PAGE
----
If you haven't been watching Second Class Justice, take a look. In the short time it has been up, there is first-class content.
I particularly want to highlight the post, "90% of counties in the country have imposed no death sentences for the last 6 years," by Rob Smith. The graphic is remarkable. It's a must-see and a must-read:
The maps above detail each death sentence issued in a state prosecution between 2004-2009. One of the maps details all federal death sentences since the modern death penalty was established in 1988. These figures include re-sentences to death (after a person’s first sentence was reversed by an appellate court), so, if anything, these maps are overly generous to those who believe that American juries (as opposed to a small handful of jurisdictions) regularly sentence to death people who commit first-degree murder.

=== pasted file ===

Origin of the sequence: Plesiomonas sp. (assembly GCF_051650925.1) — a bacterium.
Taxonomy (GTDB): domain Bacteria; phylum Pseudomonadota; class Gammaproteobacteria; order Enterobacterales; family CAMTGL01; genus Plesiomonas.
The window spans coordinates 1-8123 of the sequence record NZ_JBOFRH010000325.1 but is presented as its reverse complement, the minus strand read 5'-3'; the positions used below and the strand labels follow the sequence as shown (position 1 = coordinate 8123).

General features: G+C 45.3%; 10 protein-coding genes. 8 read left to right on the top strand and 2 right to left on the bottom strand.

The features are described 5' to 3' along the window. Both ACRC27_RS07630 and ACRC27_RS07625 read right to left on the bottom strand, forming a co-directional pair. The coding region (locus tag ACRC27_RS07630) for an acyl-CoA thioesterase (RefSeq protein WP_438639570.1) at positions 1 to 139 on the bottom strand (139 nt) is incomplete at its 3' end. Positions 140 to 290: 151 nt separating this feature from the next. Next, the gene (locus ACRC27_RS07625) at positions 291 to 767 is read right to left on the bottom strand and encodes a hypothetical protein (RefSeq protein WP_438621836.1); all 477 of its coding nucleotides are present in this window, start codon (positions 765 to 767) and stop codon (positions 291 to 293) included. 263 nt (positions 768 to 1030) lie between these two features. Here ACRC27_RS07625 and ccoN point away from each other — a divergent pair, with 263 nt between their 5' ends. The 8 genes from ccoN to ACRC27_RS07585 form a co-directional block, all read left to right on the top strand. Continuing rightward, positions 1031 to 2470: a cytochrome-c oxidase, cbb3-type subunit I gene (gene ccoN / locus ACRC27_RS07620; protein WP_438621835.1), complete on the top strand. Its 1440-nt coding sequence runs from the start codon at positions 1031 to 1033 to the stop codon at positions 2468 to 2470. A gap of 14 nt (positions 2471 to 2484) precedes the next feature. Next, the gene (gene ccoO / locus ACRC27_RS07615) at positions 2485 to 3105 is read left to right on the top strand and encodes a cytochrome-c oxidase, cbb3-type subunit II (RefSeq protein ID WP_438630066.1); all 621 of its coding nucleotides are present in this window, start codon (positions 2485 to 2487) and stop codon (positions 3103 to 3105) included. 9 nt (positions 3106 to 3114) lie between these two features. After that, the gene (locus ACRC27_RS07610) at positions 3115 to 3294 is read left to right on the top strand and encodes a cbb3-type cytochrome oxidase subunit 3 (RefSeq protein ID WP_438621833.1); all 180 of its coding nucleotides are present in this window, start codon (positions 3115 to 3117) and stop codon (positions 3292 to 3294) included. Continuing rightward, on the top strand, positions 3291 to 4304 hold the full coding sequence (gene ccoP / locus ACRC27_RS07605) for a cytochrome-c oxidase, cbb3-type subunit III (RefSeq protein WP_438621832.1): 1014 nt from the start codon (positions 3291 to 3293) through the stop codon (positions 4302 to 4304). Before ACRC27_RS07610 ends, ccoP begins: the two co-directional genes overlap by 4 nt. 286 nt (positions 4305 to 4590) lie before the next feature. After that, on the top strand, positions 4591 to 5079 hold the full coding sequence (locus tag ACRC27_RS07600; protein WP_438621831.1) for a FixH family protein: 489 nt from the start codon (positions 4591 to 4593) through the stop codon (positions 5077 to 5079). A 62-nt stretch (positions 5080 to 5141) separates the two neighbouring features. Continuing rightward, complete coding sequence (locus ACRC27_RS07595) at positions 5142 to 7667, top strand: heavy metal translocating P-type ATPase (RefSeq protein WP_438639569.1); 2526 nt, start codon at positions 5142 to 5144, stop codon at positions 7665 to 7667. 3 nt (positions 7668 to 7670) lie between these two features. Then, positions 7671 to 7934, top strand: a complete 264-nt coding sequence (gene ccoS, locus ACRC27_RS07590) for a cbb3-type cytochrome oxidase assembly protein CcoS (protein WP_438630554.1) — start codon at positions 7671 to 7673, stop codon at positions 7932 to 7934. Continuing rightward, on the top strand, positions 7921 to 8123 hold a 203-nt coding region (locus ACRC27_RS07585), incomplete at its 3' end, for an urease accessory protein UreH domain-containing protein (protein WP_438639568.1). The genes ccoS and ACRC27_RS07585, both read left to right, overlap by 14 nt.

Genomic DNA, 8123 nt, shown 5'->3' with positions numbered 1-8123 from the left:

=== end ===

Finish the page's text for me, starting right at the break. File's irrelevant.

The maps show that roughly 90% of counties in the United States did not sentence anyone to death between 2004-2009 (the number is closer to 95% between 2007-2009). Even within states that heavily rely upon the death penalty, places like Texas, Alabama, Florida, California, and Oklahoma, the majority of counties in these states do not use the death penalty. Instead, a narrow band of counties (e.g., Los Angeles, Maricopa) account for a disproportionate number of death sentences year after year. Nothing distinguishes the murders (or murderers) in the counties that impose death sentences from those in the heavy majority of American counties that do not.